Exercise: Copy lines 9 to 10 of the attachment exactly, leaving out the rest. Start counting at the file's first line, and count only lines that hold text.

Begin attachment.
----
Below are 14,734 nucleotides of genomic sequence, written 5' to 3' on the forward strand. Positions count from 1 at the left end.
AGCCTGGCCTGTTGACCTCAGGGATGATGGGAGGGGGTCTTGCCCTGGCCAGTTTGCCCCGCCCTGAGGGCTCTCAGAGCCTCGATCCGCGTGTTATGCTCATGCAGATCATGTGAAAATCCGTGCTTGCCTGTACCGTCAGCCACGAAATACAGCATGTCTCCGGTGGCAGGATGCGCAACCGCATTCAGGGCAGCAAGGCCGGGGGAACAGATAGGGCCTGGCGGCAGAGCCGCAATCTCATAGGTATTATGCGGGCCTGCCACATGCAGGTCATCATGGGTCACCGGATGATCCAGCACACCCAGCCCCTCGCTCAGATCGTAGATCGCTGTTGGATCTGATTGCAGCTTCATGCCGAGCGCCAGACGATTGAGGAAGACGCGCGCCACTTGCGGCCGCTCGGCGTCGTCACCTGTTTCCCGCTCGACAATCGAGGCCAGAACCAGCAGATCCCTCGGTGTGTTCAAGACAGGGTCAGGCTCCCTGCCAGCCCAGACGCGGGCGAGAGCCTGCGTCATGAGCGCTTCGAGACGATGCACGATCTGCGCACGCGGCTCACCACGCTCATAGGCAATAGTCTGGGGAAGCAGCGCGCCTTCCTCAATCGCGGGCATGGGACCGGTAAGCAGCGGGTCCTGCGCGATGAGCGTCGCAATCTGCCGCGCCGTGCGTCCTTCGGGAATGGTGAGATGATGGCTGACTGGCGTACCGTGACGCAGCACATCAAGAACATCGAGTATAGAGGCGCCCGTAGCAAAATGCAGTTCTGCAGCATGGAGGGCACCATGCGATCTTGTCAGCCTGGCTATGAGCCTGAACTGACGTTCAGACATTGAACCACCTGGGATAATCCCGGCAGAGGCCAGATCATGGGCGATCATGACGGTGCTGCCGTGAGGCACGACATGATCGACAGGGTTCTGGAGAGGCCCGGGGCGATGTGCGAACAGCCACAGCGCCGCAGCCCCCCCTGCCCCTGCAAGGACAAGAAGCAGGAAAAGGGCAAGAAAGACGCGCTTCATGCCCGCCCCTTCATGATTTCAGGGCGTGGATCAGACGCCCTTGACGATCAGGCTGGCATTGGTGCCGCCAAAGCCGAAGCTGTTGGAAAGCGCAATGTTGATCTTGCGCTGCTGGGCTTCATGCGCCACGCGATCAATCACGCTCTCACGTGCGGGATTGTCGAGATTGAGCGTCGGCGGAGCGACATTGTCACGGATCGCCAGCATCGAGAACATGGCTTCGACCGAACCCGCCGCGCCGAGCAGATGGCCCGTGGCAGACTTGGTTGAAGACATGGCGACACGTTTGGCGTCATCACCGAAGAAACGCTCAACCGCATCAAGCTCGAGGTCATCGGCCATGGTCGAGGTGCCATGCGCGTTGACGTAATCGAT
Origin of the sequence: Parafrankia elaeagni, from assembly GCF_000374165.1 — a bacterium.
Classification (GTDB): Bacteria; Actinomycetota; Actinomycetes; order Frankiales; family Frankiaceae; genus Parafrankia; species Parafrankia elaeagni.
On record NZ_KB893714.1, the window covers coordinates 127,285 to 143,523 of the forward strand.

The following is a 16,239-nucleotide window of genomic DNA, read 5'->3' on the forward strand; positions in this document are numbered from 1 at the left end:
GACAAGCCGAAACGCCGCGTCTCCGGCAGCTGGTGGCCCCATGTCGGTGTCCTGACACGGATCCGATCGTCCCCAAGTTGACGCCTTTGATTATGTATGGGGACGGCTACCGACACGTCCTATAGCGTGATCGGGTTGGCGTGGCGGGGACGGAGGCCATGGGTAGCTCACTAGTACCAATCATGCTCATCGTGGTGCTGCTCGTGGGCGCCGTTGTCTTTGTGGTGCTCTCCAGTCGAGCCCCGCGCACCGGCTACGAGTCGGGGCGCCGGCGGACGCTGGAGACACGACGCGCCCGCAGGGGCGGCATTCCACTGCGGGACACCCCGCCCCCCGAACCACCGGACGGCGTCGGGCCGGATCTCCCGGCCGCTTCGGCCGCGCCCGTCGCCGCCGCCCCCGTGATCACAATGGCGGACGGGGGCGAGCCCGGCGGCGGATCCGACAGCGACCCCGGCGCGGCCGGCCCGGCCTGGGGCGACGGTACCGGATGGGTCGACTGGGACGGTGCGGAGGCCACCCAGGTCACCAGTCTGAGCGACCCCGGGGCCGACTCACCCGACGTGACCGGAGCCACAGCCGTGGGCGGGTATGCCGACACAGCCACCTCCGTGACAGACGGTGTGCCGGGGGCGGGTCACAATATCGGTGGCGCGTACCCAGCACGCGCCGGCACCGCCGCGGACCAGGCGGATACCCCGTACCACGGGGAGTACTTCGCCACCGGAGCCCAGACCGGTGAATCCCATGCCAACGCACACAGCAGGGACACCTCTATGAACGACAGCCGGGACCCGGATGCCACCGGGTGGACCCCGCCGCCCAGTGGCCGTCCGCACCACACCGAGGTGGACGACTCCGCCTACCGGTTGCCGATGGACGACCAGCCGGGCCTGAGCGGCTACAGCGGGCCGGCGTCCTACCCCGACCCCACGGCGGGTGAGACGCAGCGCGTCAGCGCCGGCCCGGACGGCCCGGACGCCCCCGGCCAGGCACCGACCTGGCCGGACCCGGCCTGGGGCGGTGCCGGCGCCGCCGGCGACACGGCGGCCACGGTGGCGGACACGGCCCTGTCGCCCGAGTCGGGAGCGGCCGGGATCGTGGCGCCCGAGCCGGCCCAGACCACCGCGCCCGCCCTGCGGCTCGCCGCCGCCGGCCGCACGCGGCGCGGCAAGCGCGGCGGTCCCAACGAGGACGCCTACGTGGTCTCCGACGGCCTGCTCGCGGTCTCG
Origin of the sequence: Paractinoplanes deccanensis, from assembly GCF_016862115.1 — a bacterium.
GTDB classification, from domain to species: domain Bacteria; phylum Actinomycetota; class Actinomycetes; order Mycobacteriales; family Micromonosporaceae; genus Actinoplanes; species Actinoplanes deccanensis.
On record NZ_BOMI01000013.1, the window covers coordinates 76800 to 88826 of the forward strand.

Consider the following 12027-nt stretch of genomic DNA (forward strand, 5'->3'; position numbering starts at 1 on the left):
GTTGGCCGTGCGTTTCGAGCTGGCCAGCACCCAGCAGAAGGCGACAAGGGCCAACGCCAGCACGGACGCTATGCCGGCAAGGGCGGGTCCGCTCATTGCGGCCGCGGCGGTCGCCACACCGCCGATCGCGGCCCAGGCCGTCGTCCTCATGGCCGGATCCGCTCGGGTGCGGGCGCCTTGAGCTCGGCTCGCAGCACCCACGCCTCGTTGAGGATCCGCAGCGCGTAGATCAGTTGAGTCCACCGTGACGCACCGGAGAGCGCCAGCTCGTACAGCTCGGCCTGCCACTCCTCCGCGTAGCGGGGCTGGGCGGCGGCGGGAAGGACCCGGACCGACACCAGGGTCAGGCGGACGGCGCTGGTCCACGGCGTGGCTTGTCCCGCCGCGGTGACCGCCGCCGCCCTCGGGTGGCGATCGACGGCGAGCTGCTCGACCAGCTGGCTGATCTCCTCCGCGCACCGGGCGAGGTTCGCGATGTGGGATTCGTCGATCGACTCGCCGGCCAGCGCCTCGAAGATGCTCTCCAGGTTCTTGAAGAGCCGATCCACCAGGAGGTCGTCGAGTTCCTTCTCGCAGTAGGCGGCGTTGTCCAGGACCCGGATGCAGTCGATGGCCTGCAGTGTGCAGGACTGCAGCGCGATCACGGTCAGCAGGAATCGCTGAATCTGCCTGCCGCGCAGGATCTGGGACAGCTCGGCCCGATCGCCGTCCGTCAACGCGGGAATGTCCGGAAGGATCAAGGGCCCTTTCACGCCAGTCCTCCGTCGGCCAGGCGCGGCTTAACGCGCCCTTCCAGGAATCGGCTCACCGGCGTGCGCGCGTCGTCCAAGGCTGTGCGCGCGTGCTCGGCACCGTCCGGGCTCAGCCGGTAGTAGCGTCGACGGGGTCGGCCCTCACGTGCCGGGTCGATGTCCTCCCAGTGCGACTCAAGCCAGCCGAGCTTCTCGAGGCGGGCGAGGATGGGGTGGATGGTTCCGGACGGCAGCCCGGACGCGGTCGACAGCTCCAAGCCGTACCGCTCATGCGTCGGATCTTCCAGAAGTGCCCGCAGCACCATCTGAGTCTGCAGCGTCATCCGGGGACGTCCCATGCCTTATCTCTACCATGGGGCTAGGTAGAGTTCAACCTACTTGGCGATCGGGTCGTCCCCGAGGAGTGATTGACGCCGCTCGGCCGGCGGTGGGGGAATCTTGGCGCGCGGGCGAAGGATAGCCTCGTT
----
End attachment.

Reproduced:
GTDB classification, from domain to species: domain Bacteria; phylum Actinomycetota; class Actinomycetes; order Mycobacteriales; family Micromonosporaceae; genus Actinoplanes; species Actinoplanes deccanensis.
On record NZ_BOMI01000013.1, the window covers coordinates 76800 to 88826 of the forward strand.